Rediff India Abroad
 Rediff India Abroad Home  |  All the sections

Search:



The Web

India Abroad




Newsletters
Sign up today!

Get news updates:
  
Mobile Downloads
Text 67333
Article Tools
Email this article
Top emailed links
Print this article
Contact the editors
Discuss this Article


Home > India > News > PTI

Afghan govt bans 'un-Islamic' Indian serials

April 05, 2008 14:30 IST
Last Updated: April 05, 2008 15:31 IST


The Afghanistan government has ordered private TV stations in the war-ravaged country to stop broadcasting popular Indian soap operas by April 15, a move that apparently reflected the growing influence of hardliners who criticised the serials as being 'un-Islamic'.

A spokesman for Afghanistan's Culture and Information Ministry said the decision followed a meeting with Parliamentarians and clerics. He said there were numerous complaints about the shows, BBC News reported.

There are six Indian soap operas running in Afghanistan, providing vital revenue for TV stations, but they have been criticised for being un-Islamic by hardliners in the country.

Several private Afghan TV channels, including Tolo, Ariana and Shamshad, broadcast the Indian soap operas dubbed in Pashto and Persian.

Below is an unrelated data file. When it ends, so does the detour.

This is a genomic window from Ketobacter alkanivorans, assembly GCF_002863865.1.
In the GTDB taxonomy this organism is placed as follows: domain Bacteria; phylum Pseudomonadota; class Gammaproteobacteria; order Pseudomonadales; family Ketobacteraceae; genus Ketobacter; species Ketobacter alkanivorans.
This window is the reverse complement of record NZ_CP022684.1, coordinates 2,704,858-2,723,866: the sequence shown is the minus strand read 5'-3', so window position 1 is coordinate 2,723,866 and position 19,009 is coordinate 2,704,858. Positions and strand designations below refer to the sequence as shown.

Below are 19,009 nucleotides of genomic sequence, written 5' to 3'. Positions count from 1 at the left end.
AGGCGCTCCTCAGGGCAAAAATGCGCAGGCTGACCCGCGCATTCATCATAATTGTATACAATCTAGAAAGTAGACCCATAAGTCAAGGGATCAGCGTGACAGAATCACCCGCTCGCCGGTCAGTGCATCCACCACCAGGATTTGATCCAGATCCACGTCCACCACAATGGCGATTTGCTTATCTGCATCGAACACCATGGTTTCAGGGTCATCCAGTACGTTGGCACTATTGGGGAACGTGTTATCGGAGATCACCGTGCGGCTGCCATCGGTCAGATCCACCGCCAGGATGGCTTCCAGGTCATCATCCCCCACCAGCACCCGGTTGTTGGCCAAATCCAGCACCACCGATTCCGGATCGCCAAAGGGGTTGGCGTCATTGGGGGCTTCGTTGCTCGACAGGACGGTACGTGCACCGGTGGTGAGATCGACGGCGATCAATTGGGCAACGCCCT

The first Indian serial to be aired in Afghanistan was the hit soap opera Kyunki Saas Bhi Kabhi Bahu Thi, which was launched by Tolo channel in 2005. Among other Indian soaps aired in Afghanistan are Kahani Ghar Ghar Ki and Kasauti Zindagi Ki.

Afghan Information and Culture Minister Abdul Karim Khurram has said that action will be taken against TV channels that do not stop airing the Indian serials by April 15.

Afghanistan's Parliament recently passed a resolution seeking to bar TV programmes from showing dancing and other practices that are un-Islamic.

The Afghan government's move came days after Tolo channel showed men and women dancing together at a movie awards ceremony.

The Afghan channels often blur images of statues of Hindu gods in the Indian serials and even the uncovered necks and shoulders of actresses.

Afghan clerics have also objected to a pop music programme titled Hop and Afghan Star, the local version of American Idol. Hardline clerics have alleged that beaming of the soap operas was part of a 'conspiracy by infidels' to convert Afghans to Hinduism and told the government to act against TV channels airing Indian serials.




© Copyright 2008 PTI. All rights reserved. Republication or redistribution of PTI content, including by framing or similar means, is expressly prohibited without the prior written consent.

Advertisement
Advertisement